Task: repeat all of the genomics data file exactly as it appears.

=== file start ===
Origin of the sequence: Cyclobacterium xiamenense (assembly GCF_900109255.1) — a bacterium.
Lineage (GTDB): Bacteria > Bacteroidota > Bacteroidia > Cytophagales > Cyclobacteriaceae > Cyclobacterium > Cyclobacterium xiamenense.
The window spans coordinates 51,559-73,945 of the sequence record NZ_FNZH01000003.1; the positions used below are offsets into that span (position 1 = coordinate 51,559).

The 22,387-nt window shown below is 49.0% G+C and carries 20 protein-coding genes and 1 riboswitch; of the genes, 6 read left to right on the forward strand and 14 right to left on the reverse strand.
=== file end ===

Origin of the sequence: Cyclobacterium xiamenense (assembly GCF_900109255.1) — a bacterium.
Lineage (GTDB): Bacteria > Bacteroidota > Bacteroidia > Cytophagales > Cyclobacteriaceae > Cyclobacterium > Cyclobacterium xiamenense.
The window spans coordinates 51,559-73,945 of the sequence record NZ_FNZH01000003.1; the positions used below are offsets into that span (position 1 = coordinate 51,559).

The 22,387-nt window shown below is 49.0% G+C and carries 20 protein-coding genes and 1 riboswitch; of the genes, 6 read left to right on the forward strand and 14 right to left on the reverse strand.